Reluctant Xtian: How to Observe Armistice Day (Veterans Day)

Reluctant Xtian: How to Observe Armistice Day (Veterans Day) 4.00/5 (80.00%) 1 vote

While most people wave flags and sign Onward Christian Soldiers to celebrate Armistice Day, I weep that war ever happened and question why we obscure grief.

By Tim Brown

For such a short verse, John 11:35 gets a lot of airtime.  And rightly so.ww12

I guess we all need permission to cry.  And if we can get that permission from God, a God who cries with us, then all the better, right?

I’m not sure why we need permission to cry, though. I think it might be because most of us generally don’t like that emotion, that feeling, that uncontrollable sobbing that happens when we cry.

For me it’s kind of like throwing up. I hate throwing up because I hate not being in control of my body.

When we cry we lose control. And, as Kristin Wiig’s character in Bridesmaids noted, some of us are ugly criers.

On Armistice Day, Veterans Day, my thoughts turn to my grandfathers Red and Sodie.

My Grandpa Red, with his cardinal hair, never cried. At least I never saw it. He served in World War II, invaded little islands to set up bases displacing people who had nothing to do with our own little fights. And then we sent babies off to fight in suits and ties.

Today I see more military pictures of women and men in fatigues, but the pictures from my grandfather’s era usually had them in dress uniform. Suits and ties fighting for the men in big offices with suits and ties who had caused the problems in the first place.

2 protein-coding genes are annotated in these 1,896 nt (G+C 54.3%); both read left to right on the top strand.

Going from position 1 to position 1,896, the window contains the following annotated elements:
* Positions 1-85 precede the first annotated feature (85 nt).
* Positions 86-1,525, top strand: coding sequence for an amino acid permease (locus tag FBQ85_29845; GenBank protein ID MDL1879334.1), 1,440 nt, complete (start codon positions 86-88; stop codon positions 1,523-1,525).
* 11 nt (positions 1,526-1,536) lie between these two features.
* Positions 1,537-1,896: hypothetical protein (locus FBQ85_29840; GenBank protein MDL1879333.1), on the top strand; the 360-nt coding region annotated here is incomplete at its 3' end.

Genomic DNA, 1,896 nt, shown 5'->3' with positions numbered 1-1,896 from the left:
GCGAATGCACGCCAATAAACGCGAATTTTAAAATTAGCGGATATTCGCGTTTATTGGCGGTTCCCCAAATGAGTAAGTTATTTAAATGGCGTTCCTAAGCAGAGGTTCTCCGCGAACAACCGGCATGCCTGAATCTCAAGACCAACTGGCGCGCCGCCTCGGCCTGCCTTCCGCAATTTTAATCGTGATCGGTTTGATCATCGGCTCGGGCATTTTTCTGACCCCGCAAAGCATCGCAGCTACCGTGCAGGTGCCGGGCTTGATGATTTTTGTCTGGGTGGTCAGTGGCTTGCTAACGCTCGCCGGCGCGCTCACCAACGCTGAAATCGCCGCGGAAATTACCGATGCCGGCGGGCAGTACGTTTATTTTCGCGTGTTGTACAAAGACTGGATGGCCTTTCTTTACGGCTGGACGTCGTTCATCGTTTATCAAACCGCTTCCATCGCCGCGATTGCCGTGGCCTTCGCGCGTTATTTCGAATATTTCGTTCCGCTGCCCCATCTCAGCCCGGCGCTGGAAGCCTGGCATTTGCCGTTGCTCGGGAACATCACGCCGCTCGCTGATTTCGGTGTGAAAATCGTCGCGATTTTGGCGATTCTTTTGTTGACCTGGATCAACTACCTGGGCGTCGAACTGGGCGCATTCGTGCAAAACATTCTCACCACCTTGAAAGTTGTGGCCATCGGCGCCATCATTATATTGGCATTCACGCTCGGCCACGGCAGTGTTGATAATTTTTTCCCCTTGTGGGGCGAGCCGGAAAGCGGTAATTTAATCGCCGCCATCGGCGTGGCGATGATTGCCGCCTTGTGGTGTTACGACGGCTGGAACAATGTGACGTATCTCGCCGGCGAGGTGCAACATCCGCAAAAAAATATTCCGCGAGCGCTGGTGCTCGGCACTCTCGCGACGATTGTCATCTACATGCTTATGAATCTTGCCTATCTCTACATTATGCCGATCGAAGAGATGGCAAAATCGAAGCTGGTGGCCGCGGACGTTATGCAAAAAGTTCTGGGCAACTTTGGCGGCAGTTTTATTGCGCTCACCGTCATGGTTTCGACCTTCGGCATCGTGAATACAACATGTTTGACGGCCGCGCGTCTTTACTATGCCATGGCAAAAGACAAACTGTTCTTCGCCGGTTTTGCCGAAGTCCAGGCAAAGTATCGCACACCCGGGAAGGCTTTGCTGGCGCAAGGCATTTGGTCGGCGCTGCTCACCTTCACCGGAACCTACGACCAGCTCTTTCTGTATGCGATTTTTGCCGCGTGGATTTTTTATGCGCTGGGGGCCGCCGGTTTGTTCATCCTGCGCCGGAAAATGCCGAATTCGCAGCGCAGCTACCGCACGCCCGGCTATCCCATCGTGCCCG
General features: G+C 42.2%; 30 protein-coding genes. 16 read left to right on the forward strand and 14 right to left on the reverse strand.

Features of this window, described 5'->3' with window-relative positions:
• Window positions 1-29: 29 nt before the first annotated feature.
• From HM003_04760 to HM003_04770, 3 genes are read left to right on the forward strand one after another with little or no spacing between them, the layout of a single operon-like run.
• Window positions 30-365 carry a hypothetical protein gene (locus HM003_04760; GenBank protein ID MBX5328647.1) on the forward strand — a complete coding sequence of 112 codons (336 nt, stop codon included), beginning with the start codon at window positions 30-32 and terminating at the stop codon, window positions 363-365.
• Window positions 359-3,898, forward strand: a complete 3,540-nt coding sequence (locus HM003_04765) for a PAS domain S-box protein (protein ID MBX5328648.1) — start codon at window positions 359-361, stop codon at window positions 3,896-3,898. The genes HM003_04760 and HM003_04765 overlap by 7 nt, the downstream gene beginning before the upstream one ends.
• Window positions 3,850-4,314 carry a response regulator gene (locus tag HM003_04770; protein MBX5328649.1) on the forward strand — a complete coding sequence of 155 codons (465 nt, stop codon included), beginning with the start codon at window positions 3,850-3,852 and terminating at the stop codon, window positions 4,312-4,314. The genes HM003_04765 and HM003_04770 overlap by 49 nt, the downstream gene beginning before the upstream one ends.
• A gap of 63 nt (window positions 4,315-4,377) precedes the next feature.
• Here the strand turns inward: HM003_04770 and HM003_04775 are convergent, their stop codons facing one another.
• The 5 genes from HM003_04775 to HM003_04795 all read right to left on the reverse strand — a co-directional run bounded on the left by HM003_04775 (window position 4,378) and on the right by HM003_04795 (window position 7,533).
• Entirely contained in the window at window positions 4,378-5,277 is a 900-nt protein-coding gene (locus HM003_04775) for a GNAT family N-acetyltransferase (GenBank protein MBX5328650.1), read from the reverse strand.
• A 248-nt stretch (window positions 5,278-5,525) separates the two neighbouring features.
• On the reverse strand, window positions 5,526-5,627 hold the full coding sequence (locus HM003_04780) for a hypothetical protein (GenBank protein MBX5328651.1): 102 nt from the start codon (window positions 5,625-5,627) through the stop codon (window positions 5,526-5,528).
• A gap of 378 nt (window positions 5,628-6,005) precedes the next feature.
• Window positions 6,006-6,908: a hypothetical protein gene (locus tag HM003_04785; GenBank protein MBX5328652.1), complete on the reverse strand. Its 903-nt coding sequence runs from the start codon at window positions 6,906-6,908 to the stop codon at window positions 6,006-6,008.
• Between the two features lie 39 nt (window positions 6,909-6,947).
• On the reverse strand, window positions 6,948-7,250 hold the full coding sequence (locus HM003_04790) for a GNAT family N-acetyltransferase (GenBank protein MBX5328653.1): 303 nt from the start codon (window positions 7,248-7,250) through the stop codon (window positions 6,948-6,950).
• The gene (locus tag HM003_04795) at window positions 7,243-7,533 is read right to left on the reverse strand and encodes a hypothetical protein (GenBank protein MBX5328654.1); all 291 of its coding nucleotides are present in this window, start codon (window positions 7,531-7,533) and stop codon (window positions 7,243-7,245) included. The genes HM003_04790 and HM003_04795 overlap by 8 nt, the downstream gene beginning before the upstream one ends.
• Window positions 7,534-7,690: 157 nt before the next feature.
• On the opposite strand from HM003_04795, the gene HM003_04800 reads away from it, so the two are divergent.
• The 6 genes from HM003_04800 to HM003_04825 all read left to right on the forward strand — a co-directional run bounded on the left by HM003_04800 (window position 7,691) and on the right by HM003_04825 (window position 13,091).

No wonder my generation is experiencing a delayed adolescence. Nothing makes you grow up at the young age of 18 like being told that today could be the “the day.”  The day it all ends. The day you end it for someone else. The day you’re drafted.

It reminds me of the beginning of the Gospel of Luke where the writer says, “In those days there came a decree from Caesar Augustus that the whole world should be taxed…”

Those days. That day. Perhaps that’s why Jesus came.

The only time my grandfather mentioned the war was when he wanted to tell me vividly that war is hell. He talked about coming home from battle finally after being a gunner on B-25’s over occupied China (and being shot down), going to the house of his best friend in the war who had died in action, and being rejected by his friend’s mother as she opened the door.

No, not rejected, slapped in the face. “It should have been you,” she said.

My childhood fascination with the war faded there. The military channel - fighter planes and hero stories - they all paled in comparison to this story.

My other grandfather, Sodie, fought in the European theater. He was shot in the stomach. He received the purple heart. He died when I was three, before I knew him.

One day when I was 13, I was nosing around some boxes in the basement and I found a cassette tape. I popped it in and found a recording of him, my grandfather, on his death bed saying goodbye. I don’t know that I’ve told anyone this before.

He was saying goodbye and talked about some regrets. Regrets of failed relationships and things he had wished had gone better.

And there was a little line in there about the war, about fighting. And not regretting being in the war or going to war for his country, but something about regretting that we fight at all like that.